Viewed in this way, the parent, even one who was indeed actually neglected in their early care, discovers how they are helping not thwarting their child by setting reasonable limits at different developmental stages.

I want to emphasize that limit-setting needs to match specific developmental stages.

  • It is not over-indulgent to let a baby cry instead of figuring out what the infant is trying to communicate.
  • It is not over-indulgent to pick up a toddler’s toys when he doesn’t have the organizational ability to think in categories that would lead to knowing where or how to put things away.
  • It is not over-indulgent to help your child with their homework or teach them how to organize their backpack by doing it for them several times until they get the hang of it.
  • It’s not even over-indulgent to help a disorganized teenager clean their rooms—they may need to watch you and learn first.
  • It’s not even over-indulgent to help an ambitious overloaded high school junior to fill out college applications and edit his or her essays.

All those examples aren’t over-indulgence but normal, everyday, supporting our kids as we demonstrate by example how to wend one’s way through schoolwork, household chore sharing, and even deciding upon one’s ambitions and career goals. This is simply great parenting!

Consequences and dangers to the growing child

Hopefully, it is now evident that over-indulging is actually depriving the child you adore from learning the needed skills for getting along well and relating to others. This is one major significant consequence.

Additionally, children who are over-indulged

  • do not learn to enjoy their own company,
  • do not build skills of independence,
  • do not find learning for its own sake is extremely rewarding—even more than good grades,
  • and do not consequently in these ways develop self-confidence

When over-indulgence leads to the tendency to narcissism in adulthood

Parents who do not set limits for “typical normal” children or those inclined to overextend privileges to gifted children or child prodigies who may indeed have special needs, may discover they are not actually preparing their children for getting along well with others empathically in life as they grow into adulthood.

The child prodigy may need to have their education carefully orchestrated but in so doing, if the parents’ expectations do correctly match the child’s intellectual abilities, they may forget to also take in consideration the child’s social needs for play and making friends.

Inadvertently, the parents may create “outliers” who are viewed as “misfits” by their peers instead of being welcomed in social groups with their exceptional differences that their peers can not only learn from but appropriately admire.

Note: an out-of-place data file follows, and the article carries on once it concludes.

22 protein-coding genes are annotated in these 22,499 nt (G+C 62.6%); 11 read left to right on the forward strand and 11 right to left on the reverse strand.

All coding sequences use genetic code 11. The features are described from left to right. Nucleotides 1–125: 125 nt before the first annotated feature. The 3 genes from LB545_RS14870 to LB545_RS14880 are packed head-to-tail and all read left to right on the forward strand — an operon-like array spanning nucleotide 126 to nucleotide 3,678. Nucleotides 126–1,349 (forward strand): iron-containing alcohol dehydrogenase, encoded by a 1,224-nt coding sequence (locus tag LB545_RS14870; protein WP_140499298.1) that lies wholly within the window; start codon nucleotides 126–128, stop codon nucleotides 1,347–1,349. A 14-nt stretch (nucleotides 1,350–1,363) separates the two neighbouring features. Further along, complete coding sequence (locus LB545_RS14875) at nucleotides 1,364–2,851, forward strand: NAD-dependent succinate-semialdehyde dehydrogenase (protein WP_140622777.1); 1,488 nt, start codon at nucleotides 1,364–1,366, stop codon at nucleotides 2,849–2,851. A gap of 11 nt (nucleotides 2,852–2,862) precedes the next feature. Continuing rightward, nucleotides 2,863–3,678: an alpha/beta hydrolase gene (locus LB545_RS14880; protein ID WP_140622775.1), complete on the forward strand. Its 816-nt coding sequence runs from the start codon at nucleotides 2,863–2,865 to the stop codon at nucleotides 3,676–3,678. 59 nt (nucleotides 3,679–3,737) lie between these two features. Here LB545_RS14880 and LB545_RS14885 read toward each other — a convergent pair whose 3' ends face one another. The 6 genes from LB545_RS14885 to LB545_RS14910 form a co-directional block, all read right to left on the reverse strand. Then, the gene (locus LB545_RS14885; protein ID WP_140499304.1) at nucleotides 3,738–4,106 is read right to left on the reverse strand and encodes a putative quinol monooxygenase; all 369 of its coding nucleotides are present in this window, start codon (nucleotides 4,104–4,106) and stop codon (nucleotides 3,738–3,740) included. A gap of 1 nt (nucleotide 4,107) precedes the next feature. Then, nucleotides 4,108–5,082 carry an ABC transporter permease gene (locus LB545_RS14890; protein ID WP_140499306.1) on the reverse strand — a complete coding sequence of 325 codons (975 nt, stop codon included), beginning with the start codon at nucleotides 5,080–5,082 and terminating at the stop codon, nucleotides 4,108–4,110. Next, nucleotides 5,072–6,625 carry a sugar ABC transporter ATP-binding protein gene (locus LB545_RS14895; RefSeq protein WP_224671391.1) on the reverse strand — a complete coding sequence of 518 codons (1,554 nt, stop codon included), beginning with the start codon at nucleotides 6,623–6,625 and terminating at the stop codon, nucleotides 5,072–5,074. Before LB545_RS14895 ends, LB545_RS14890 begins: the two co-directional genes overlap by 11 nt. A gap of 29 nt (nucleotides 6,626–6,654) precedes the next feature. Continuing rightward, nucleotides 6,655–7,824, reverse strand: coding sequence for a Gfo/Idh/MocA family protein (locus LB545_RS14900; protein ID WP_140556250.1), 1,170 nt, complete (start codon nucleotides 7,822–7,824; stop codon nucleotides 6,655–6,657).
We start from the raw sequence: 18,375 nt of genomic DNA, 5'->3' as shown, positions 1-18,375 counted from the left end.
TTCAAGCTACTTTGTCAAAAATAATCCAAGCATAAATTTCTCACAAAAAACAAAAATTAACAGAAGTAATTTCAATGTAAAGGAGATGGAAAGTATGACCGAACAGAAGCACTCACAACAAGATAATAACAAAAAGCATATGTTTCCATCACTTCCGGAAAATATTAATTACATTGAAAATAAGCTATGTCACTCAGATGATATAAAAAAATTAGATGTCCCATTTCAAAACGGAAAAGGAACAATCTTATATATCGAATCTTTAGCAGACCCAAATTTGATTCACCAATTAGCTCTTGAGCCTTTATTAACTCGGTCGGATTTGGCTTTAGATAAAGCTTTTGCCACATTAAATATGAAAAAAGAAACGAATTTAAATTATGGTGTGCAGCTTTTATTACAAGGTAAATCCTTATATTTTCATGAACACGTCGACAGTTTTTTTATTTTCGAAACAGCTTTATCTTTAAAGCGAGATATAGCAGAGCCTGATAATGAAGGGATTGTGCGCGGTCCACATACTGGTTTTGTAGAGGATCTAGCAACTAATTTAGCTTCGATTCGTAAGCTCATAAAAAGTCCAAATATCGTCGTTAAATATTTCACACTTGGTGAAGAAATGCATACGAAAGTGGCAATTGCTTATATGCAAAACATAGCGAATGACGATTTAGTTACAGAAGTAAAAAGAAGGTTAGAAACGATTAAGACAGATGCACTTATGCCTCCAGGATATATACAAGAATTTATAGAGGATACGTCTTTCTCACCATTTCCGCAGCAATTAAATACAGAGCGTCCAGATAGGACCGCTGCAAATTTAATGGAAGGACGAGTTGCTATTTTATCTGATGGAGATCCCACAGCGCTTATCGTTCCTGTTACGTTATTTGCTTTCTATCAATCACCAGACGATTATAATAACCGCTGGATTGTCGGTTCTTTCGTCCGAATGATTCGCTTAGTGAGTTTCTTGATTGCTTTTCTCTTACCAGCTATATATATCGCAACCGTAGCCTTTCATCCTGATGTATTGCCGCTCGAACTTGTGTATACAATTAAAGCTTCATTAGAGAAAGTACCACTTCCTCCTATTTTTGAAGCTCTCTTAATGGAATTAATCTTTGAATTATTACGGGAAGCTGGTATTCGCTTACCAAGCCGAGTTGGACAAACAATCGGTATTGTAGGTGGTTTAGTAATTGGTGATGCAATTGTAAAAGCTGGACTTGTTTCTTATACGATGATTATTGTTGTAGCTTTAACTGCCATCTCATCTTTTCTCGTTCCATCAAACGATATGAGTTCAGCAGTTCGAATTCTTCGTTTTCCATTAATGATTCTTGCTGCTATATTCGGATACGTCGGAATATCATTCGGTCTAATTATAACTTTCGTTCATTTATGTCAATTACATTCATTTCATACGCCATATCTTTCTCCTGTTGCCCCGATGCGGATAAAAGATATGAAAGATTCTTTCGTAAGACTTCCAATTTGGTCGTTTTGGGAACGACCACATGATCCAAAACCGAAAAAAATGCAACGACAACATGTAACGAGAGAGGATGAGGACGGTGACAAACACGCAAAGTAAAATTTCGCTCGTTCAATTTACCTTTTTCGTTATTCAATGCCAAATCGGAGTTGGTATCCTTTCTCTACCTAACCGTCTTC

Furthermore, the over-indulged gifted child may not learn empathy for others because of the over-emphasis on his remarkable memory and intellectual abilities, and thus not learn how to treat others kindly. This leads to potential narcissistic traits in adulthood.


In other words, over-indulgence deprives our children of life skills that help them feel secure, capable, and caring for others and themselves. Those are developmental dangers we surely want to avoid.

We do want to set the example of how to be generous and therefore give to our children, but the way to do so is with actual loving support that includes, emphasizes, and teaches

  • developmentally appropriate limits along with encouragement along the way so they can feel
  • it’s fine to make mistakes
  • it’s progressing to learn from failures
  • it’s acceptable to redress inevitable social errors
  • it’s great to be kind and giving to others in a reasonable way and
  • it’s also essential not to deny their own self-respect or capacity to stand up for themselves, have their voices heard, and share their points of view, opinions, feelings, beliefs, and intentions.

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Website: Laurie Hollman, Ph. D.
Laurie Hollman, Ph.D. is a psychoanalyst with specialized clinical training in infant-parent, child adolescent, and adult psychotherapy and is an expert on the Narcissistic Personality Disorder.

She is an authority on modern parent-child relationships who has published six award-winning parenting books and her book on narcissism. Her newest book in 2021 is Playing with Baby: Research-Based Play to Bond with Your Baby from Birth to One Year.

She has been on the faculties of New York University and the Society for Psychoanalytic Training and Research, among others.